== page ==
Theory - Practice - my Quad

The Quad in the qth of Mario, ik7zcq with a 17-20 mt dipole




The wire in a quad is the actual antenna; I always use on my home-brew copper-insulated-multi wire: it's cheap, easy to find and useful.
A 3 mm diameter wire is good also for high power....

Before you must know the following: N8CC made a test to understand what effects wire insulation has on the electrical length of an antenna; he built a 21 mhz dipole with a minimum SWR at 21.1 mhz; than he removed the insulation and when re-installed the dipole has a minimun SWR at 21.5 mhz! (Exactly it was "#14 THHN insulated house wire e di #12 insulated wire"). Keep it in the mind when you build your loops (download this Article).




  1. As far as 21 Mhz wood is OK; you need to varnish it time to time with boat-paint;

  2. Fibreglass is the best, but hard to find and expensive.

  3. PVC is useful as far as 28 or 24 Mhz.

  4. A TV pole (it's strong but weghty).

  5. Aluminum: you can use an old-antenna boom or buy it; 50 mm diameter should be ok even for a 3-4 element on 14 mhz.

  6. You can build a "spider" quad so you don't need boom!

About the shape, circular one has less load to the wind but you can have some mechanical problem locking the spiders;
the square shape has not this problem, it's weightier than circular one (at same diameter), and I think it's more resistent; rectangular one (with vertical side longer) is more resistent.




  1. The best will be an aluminum-monobloc-bracket; may be in U.S.A. this will be not hard to find but here....

  2. For a quick solution, an old-antenna bracket (even from CB) is OK
    (see picture 1A);

  3. Home-Brew it is a good idea, just don't build it too weighty.

  4. If you use a circular boom (4-5 cm diameter), you can use the bracket in the picture (see picture 1B); it's very strong!

So now, if you made it to your-self, you can zinc it or just vernish with anti-rust paint.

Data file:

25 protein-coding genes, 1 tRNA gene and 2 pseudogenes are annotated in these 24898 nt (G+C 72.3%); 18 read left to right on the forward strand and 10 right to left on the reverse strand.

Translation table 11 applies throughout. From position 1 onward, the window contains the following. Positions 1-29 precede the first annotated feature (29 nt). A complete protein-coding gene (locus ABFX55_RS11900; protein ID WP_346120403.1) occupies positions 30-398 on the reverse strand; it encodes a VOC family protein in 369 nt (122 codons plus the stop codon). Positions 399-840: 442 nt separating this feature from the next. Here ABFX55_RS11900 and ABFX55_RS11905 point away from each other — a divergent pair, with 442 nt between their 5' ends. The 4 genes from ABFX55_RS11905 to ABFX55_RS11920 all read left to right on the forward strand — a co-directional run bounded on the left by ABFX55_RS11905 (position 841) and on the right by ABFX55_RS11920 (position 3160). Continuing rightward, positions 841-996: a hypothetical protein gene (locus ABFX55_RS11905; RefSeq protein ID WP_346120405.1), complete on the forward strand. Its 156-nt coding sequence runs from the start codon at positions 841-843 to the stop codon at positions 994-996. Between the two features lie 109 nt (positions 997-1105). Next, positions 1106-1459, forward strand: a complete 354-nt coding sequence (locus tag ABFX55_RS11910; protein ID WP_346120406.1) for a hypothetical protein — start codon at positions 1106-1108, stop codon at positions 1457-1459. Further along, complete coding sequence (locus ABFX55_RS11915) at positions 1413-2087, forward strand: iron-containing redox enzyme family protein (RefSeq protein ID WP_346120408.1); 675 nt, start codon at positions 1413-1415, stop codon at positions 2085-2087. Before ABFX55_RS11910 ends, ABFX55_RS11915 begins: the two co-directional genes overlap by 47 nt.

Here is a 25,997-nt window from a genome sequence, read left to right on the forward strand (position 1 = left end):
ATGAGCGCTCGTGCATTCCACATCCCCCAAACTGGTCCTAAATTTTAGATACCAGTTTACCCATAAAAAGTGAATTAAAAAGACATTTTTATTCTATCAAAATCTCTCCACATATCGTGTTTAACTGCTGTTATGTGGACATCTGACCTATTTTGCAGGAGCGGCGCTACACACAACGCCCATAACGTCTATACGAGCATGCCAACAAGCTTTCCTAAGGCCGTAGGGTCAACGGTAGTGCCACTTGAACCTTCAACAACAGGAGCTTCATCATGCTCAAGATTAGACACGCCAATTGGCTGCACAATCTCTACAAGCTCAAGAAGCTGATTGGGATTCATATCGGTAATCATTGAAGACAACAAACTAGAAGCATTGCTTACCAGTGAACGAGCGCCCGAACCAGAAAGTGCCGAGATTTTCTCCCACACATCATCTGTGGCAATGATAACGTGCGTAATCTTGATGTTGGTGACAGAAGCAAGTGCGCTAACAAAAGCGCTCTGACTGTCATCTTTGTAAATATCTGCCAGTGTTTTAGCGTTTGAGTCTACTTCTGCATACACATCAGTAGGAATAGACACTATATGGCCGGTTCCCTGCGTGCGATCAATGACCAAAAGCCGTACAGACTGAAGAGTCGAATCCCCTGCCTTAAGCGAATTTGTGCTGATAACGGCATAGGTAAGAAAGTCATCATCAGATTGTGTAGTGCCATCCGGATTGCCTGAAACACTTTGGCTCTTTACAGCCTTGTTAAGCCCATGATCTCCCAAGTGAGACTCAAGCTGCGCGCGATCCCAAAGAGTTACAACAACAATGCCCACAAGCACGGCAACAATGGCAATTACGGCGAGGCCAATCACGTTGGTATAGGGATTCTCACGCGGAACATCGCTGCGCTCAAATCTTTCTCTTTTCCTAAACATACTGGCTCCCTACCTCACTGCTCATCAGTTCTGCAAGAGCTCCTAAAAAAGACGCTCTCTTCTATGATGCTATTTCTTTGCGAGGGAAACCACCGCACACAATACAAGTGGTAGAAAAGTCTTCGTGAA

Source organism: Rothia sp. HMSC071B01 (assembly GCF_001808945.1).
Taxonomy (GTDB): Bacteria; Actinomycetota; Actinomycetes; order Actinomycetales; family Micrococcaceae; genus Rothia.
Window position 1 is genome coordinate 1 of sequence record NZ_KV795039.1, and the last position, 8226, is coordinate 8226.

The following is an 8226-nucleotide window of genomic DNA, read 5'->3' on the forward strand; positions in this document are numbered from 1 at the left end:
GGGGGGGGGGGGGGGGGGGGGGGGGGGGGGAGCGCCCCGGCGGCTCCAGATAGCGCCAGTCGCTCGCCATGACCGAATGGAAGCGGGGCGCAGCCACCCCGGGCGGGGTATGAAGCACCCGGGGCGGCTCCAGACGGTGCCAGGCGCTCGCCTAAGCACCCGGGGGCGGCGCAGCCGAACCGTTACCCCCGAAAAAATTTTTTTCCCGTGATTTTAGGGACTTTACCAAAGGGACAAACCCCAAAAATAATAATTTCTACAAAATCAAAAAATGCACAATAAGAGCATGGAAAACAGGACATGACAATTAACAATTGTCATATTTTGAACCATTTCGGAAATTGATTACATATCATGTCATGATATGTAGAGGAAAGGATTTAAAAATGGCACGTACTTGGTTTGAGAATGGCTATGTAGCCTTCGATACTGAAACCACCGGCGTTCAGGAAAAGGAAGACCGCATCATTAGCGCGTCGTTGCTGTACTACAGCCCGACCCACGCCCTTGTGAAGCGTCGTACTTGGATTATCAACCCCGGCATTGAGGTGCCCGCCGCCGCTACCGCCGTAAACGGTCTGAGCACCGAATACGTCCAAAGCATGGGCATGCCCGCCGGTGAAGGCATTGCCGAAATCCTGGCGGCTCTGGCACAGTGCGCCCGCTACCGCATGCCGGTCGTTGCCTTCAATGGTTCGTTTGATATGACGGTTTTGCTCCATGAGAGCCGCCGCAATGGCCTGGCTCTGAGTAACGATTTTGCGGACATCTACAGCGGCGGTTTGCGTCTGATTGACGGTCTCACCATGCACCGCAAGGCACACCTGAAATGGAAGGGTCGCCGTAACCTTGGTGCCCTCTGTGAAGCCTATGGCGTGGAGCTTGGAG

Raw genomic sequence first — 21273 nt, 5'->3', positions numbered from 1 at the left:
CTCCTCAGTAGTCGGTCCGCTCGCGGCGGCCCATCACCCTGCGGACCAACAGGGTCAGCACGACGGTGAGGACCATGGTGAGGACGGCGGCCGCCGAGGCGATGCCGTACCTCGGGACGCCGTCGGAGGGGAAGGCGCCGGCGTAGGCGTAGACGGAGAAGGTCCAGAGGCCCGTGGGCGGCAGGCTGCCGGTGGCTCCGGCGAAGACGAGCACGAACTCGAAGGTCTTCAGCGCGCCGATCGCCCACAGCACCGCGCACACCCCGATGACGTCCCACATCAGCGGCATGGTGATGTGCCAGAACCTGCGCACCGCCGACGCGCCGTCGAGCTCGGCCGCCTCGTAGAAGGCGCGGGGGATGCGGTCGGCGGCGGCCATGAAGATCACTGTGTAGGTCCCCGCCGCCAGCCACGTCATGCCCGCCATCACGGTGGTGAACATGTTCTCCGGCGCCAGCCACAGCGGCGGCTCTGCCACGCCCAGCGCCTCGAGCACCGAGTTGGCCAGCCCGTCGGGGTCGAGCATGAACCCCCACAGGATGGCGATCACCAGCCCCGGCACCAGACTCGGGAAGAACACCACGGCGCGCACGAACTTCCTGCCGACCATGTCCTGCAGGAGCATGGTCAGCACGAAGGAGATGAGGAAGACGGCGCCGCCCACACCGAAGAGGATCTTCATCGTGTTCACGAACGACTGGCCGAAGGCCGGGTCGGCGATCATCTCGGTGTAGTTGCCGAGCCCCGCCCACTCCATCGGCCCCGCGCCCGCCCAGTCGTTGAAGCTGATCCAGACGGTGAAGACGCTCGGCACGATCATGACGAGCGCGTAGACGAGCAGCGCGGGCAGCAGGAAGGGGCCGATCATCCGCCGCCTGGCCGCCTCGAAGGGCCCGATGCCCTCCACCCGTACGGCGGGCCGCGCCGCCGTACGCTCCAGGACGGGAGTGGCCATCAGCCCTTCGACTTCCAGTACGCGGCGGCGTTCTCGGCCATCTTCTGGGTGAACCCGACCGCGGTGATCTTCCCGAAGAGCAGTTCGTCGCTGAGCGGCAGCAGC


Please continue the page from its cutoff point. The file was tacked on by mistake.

This bracket is very simple (but I don't know if it will work on 3,5-1,8 MHZ HI!);

  1. Buy 4 (one for each element) "L"- bracket, those used for shelf and use it like in picture; as far as 21 Mhz it will work fine (see picture 2A).

  2. The standard approach is to use steel or aluminum "L" stock machined to intersect in the middle and bolted together. An additional bar is then bolted between the arms thus created and a muffler clamp or "C" clamp mounted to the bar.
    If well done, this is a very strong assembly. Instead of "L" you can use "T" or "C" stok (see picture 2B).

  3. You can use the above system with pipe instead of "L" stock (see picture 2C).

  4. A square wood-plate on which are locked 4 arms (see picture 2D).

If you have the possibility, use one of the above systems building all arms on the same plane.




Don't worry abot that: often I spoke with russian Om transmiting with quad with simple wood-arms; a local Om here used full-steel arms: their quads performed very well;

  1. The best will be Fibreglass but it's very hard to find here and expensive; fishing rod are less expensive (those are not 100% fibreglass): you need four of them for each element; (see picture 3).